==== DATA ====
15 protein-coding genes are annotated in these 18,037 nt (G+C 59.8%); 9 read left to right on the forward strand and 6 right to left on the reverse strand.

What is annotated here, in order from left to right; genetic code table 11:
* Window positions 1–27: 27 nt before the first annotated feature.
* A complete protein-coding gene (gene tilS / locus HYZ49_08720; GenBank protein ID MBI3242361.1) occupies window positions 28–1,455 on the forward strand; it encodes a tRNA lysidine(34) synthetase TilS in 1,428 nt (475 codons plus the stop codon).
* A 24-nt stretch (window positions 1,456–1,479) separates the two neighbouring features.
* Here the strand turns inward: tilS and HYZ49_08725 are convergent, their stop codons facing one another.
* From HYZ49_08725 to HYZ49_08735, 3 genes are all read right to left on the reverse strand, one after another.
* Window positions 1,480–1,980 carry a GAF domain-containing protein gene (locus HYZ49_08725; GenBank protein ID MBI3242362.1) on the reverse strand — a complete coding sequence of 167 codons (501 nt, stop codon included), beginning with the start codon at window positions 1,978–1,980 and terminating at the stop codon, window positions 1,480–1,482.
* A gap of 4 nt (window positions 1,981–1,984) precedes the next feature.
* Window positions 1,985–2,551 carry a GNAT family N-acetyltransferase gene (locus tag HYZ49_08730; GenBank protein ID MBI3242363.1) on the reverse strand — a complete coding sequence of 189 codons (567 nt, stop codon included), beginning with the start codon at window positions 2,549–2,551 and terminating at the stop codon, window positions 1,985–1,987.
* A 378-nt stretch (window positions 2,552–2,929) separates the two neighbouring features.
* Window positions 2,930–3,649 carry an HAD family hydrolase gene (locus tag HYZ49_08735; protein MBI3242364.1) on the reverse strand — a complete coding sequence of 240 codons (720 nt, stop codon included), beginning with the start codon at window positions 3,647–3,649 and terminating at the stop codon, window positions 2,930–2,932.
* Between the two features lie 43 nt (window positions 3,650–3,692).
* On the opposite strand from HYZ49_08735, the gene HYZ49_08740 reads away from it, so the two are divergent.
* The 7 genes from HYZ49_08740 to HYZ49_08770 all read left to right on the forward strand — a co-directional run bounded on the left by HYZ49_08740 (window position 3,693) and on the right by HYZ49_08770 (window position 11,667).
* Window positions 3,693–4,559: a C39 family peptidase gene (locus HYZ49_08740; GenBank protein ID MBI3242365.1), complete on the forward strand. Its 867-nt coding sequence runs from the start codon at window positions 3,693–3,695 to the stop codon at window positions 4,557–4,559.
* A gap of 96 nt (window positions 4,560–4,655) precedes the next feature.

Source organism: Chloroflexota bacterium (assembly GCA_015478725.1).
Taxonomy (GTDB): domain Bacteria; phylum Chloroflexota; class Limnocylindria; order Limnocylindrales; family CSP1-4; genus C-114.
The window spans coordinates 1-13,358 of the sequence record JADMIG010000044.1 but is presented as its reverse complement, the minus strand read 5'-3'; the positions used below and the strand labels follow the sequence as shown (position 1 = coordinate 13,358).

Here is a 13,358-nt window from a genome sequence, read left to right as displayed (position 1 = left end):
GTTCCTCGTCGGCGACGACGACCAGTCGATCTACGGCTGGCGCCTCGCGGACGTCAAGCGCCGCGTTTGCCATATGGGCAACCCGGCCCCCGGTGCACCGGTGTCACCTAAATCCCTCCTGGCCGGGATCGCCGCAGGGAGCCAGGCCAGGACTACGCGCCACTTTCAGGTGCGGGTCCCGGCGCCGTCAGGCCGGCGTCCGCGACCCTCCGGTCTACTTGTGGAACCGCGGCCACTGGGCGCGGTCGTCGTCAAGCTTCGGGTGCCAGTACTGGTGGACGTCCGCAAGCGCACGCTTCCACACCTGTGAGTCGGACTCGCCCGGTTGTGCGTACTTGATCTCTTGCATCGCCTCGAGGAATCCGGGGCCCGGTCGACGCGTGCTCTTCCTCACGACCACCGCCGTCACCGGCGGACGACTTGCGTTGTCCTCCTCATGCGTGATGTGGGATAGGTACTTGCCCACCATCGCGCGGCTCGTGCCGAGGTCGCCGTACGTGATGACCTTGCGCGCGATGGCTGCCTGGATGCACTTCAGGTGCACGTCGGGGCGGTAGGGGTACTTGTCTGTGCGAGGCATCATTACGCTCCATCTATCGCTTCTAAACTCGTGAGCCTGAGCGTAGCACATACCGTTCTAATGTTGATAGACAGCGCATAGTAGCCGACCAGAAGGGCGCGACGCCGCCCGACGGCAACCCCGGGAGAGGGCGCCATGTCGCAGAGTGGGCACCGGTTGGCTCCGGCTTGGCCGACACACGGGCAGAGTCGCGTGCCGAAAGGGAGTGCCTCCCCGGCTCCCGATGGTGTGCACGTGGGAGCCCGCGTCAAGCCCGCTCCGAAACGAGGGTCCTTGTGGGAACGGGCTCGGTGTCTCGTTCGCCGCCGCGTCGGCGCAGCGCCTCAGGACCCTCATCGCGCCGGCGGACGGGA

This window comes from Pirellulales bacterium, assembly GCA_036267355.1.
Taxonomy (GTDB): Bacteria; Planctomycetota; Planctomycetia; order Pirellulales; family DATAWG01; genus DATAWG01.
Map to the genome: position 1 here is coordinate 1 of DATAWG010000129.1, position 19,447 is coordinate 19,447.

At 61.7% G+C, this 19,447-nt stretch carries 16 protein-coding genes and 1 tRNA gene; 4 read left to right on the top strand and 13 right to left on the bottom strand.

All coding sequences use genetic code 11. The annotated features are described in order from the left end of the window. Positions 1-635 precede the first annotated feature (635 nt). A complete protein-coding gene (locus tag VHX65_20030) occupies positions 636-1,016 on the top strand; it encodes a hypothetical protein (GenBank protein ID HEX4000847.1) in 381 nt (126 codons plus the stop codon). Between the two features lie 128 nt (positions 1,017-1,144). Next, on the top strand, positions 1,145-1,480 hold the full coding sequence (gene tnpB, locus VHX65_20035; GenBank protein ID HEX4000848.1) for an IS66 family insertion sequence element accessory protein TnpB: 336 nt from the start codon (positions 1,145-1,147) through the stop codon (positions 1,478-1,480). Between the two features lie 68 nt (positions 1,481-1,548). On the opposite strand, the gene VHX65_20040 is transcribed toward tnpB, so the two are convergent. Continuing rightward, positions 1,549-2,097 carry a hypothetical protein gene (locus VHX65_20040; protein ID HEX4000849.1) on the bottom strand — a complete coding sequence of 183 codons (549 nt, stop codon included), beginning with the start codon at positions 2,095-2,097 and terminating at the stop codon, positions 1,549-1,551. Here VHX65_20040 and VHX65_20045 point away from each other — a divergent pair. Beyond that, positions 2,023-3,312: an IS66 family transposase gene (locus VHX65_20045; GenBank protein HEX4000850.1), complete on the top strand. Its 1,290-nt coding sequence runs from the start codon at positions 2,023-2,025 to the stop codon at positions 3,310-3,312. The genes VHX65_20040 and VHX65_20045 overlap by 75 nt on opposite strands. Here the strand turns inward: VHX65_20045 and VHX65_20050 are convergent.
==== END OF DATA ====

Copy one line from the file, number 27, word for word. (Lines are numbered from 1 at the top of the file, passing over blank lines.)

All coding sequences use genetic code 11. The annotated features are described in order from the left end of the window. Positions 1-635 precede the first annotated feature (635 nt). A complete protein-coding gene (locus tag VHX65_20030) occupies positions 636-1,016 on the top strand; it encodes a hypothetical protein (GenBank protein ID HEX4000847.1) in 381 nt (126 codons plus the stop codon). Between the two features lie 128 nt (positions 1,017-1,144). Next, on the top strand, positions 1,145-1,480 hold the full coding sequence (gene tnpB, locus VHX65_20035; GenBank protein ID HEX4000848.1) for an IS66 family insertion sequence element accessory protein TnpB: 336 nt from the start codon (positions 1,145-1,147) through the stop codon (positions 1,478-1,480). Between the two features lie 68 nt (positions 1,481-1,548). On the opposite strand, the gene VHX65_20040 is transcribed toward tnpB, so the two are convergent. Continuing rightward, positions 1,549-2,097 carry a hypothetical protein gene (locus VHX65_20040; protein ID HEX4000849.1) on the bottom strand — a complete coding sequence of 183 codons (549 nt, stop codon included), beginning with the start codon at positions 2,095-2,097 and terminating at the stop codon, positions 1,549-1,551. Here VHX65_20040 and VHX65_20045 point away from each other — a divergent pair. Beyond that, positions 2,023-3,312: an IS66 family transposase gene (locus VHX65_20045; GenBank protein HEX4000850.1), complete on the top strand. Its 1,290-nt coding sequence runs from the start codon at positions 2,023-2,025 to the stop codon at positions 3,310-3,312. The genes VHX65_20040 and VHX65_20045 overlap by 75 nt on opposite strands. Here the strand turns inward: VHX65_20045 and VHX65_20050 are convergent.